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  • $\begingroup$ Great, thanks. You said that the temperature of the reservoir is slightly lower than t= 0c thus it is a reversible process right?. But some of the sources on the internet says that $\Delta G = 0$ because we have an equilibrium between the 2 phases. In this case, how the liquid is reforming? Is it due to &\Delta H& of freezing? If yes, so the system is unchanged, how there's a change in the entropy of the system? $\endgroup$ – Tonylb1 Nov 24 '15 at 4:42
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    $\begingroup$ We showed that $\Delta G=0$ whenever we have phase equilibrium. The liquid is not reforming. We are removing heat until all the liquid has changed to ice. Look back at the initial and final states that we identified. Whenever you are trying to determine changes in thermodynamic functions, it is important to precisely identify the initial and final states that you are considering. The system is not unchanged. Only the free energy is unchanged. The entropy and enthalpy both change between the initial and final equilibrium states. $\endgroup$ – Chet Miller Nov 24 '15 at 12:27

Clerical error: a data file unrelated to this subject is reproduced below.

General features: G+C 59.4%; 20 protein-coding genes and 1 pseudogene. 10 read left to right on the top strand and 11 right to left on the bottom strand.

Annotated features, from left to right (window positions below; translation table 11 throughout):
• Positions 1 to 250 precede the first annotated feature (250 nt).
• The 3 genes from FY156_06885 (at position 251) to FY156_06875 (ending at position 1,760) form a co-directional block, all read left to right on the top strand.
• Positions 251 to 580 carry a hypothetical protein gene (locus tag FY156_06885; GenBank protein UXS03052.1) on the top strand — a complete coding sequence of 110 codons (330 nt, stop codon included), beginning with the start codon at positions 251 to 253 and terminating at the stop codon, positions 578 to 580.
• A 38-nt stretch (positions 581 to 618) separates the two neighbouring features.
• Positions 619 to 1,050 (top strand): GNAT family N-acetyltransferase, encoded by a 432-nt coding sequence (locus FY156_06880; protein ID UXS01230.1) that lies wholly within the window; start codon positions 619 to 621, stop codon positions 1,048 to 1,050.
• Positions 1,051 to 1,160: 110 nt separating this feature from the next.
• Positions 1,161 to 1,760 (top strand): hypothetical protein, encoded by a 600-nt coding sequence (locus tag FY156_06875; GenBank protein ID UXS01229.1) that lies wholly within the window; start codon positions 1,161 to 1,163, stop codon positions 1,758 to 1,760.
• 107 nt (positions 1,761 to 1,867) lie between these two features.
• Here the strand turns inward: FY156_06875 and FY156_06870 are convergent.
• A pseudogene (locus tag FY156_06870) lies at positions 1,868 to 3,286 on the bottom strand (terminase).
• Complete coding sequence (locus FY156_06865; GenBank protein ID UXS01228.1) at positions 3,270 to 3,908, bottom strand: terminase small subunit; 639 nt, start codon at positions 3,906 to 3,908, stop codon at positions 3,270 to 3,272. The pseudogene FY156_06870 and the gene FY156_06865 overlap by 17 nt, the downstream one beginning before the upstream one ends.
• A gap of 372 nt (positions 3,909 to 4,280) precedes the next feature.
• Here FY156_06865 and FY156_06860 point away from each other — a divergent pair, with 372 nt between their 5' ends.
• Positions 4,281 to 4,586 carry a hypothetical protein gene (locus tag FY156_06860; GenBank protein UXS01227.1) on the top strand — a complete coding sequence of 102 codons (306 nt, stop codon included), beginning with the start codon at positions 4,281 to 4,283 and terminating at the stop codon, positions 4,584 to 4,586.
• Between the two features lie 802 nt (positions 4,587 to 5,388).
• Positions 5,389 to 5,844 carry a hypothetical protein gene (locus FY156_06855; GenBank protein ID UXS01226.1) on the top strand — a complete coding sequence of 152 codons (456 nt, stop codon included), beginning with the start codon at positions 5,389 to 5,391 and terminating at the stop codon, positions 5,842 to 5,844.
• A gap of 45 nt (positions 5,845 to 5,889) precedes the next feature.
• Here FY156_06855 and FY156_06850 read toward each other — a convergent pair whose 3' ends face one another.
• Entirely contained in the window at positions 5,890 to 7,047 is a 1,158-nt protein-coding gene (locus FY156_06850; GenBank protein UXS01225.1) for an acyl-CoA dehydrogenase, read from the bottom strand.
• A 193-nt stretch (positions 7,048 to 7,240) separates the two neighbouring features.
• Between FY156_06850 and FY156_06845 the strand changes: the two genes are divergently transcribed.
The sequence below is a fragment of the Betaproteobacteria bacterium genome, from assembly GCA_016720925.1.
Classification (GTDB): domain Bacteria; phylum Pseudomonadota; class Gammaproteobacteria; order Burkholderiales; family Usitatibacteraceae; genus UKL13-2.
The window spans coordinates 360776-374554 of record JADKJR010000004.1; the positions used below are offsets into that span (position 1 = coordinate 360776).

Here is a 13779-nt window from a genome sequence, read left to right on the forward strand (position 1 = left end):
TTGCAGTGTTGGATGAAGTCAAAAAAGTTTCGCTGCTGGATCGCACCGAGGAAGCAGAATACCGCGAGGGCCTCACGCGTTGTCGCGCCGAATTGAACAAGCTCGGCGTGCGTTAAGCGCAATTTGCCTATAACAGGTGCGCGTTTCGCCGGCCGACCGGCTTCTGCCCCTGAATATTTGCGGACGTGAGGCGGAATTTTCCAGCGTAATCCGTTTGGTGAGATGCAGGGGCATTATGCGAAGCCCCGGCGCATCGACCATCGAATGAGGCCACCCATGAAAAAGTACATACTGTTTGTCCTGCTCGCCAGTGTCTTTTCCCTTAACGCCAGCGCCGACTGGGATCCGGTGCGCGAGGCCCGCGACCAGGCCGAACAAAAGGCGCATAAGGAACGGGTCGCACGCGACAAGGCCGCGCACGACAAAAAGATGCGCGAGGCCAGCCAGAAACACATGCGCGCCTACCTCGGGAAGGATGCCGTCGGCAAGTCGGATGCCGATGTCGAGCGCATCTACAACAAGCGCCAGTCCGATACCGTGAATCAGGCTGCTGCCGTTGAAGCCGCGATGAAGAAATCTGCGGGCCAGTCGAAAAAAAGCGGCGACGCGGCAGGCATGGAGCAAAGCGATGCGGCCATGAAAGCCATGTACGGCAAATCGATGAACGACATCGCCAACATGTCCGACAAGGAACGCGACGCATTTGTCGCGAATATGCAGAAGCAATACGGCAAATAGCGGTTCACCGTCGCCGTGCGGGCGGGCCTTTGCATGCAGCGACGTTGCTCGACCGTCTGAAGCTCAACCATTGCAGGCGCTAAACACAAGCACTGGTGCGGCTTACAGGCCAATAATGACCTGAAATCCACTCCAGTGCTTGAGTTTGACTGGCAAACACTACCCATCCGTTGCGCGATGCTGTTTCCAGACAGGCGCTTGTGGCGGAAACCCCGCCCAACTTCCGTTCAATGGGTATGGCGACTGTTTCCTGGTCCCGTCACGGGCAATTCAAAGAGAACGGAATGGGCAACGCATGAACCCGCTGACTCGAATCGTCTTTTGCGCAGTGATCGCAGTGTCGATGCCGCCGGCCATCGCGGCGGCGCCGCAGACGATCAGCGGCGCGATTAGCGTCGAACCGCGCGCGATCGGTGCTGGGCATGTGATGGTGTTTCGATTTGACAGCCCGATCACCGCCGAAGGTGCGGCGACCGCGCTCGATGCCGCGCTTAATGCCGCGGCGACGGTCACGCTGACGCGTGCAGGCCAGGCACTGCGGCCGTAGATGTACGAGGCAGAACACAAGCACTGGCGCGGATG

• $\begingroup$ If ΔG = 0, why does melting take place at all? $\endgroup$ – User Oct 30 '17 at 9:04
  • $\begingroup$ Why would it not. delta G = 0 just means that the two phases are in equilibrium. $\endgroup$ – Chet Miller Oct 30 '17 at 11:24
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So why is Gibbs free energy zero for phase changes at constant temperature and pressure?

It isn't necessarily.

For example if you supercool liquid water to -10 degrees C, let the water freeze and do this in a way that the final state is solid water at -10 degrees C, the change in Gibbs free energy will be negative. This is a spontaneous process.

See W. R. Salzman's Gibbs Free Energy and Temperature: The Gibbs-Helmholtz Equation for further explanation.

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Here is a simpler answer. $\Delta G$ is zero for a phase change at the normal phase change temperature. For instance, for the melting of ice,

  • $\Delta G<0$ if at $T>\pu{0 ^\circ C}$ (spontaneous)
  • $\Delta G=0$ if at $T=\pu{0^\circ C}$
  • $\Delta G>0$ if at $T<\pu{0^\circ C}$ (not spontaneous)

At $\pu{0^\circ C}$ there is no preference for $\ce{H2O}$ being ice vs. water, so $\Delta G=0$.

For melting ice, $\Delta H=\pu{+6 kJ/mol}$ and $\Delta S=\pu{+0.022 kJ/(mol K)}$. Using $\Delta G=\Delta H-T\Delta S$, you can plug in temperatures in Kelvin (eg. $263, 273, \pu{283 K}$) and see the $\Delta G$ variations (eg. $+0.2, 0.0, \pu{-0.2 kJ/mol}$).

Freezing always releases heat ($\Delta H = \pu{-6kJ/mol}$ for freezing water); it just sometimes isn't spontaneous. If spontaneous, this lost $\pu{6 kJ/mol}$ of heat is being sucked out of the system by the sub-zero surroundings.